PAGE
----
In this era of technology, smartphones have become a significant part of our lives. Although the pocket-sized device is used for numerous purposes but one of the most attractive features of the phone is its camera. When someone wants to buy a new phone, he/she usually prefers to buy a phone with a good camera, a better chipset and battery size. I personally prefer to buy a phone with advanced camera features. We have seen a number of phones with innovative camera technology in the market. However, there is now another technology which is soon going to emerge in smartphones. Holograms could become the next hot smartphone feature after scientists say they’ve created new light sensors inside a camera.
Holograms to Become the Next Hot Smartphone Camera Feature
According to the latest publication in South Korea, the sensor can detect the polarization of light to create 3D images without needing a bulky filter. Isn’t it sound amazing?
Scientists at the Korea Institute of Science and Technology have come up with an idea which means they could soon become part of people’s daily lives.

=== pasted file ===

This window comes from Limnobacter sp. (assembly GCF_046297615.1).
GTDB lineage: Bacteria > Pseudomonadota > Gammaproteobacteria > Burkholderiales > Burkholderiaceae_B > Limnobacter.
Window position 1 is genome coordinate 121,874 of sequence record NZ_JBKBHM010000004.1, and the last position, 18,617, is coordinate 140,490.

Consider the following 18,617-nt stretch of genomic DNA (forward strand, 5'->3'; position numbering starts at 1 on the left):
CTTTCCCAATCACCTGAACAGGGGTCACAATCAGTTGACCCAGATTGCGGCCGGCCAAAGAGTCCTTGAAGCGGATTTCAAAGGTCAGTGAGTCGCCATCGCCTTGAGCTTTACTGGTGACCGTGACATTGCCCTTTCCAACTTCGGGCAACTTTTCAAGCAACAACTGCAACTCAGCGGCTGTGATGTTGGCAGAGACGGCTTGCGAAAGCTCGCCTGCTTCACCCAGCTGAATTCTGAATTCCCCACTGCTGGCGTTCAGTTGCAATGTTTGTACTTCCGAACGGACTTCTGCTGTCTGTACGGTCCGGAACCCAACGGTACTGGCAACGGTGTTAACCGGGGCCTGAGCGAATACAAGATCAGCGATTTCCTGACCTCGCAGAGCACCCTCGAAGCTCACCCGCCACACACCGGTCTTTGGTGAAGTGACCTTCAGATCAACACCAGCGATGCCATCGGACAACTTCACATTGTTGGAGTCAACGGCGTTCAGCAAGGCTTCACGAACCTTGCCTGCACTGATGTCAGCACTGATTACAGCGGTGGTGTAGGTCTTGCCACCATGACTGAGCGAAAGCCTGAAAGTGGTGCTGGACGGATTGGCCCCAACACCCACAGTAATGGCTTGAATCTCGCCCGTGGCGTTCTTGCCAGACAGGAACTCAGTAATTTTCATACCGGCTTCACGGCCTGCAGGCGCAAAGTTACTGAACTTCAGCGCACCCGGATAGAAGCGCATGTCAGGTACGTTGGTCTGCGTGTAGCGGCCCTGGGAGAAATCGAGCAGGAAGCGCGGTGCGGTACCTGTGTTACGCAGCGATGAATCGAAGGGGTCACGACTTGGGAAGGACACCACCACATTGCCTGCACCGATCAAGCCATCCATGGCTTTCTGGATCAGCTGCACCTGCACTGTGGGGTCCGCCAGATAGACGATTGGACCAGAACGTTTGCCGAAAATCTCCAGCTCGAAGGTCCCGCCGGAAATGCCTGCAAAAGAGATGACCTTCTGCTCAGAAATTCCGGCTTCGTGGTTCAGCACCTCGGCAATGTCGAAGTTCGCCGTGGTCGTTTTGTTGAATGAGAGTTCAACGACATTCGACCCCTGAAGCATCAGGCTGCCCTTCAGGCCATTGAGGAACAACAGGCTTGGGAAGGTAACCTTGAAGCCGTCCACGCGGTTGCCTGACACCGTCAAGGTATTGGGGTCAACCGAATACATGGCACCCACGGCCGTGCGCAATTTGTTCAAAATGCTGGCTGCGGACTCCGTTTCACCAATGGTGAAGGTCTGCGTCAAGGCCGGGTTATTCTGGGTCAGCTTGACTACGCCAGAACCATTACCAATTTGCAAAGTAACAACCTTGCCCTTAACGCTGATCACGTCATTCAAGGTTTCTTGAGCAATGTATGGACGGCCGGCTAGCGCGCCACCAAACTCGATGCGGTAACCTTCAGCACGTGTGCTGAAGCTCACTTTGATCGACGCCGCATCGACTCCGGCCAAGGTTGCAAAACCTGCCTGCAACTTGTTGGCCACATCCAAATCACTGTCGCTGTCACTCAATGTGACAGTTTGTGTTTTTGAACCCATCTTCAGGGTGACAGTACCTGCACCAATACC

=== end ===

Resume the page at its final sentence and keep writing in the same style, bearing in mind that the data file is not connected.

“Research on the downsizing and integration of individual elements is required to ultimately miniaturize holographic systems. The results of our research will lay the foundation for the future development of miniaturized holographic camera sensor modules,” says study author Dr. Do Hwang in a media release.
Digital and smartphone cameras contain a sensor called a photodiode. This sensor converts light into current signals. Giving these sensors the ability to sense polarized light would provide them with new information and give them the ability to store 3D holograms.
The previous attempts were not successful because of the bigger size. The polarization filters are several hundred micrometres long. To solve this problem, the researchers developed photodiodes using two semiconductor materials. These are rhenium diselenide and tungsten diselenide — also known as n-type and p-type. This allowed the device to detect various wavelengths of light from ultraviolet to near-infrared.
Researchers used photodiodes to create an image sensor which proved capable of capturing holograms. No doubt, this new technology will open the door to new visual technologies.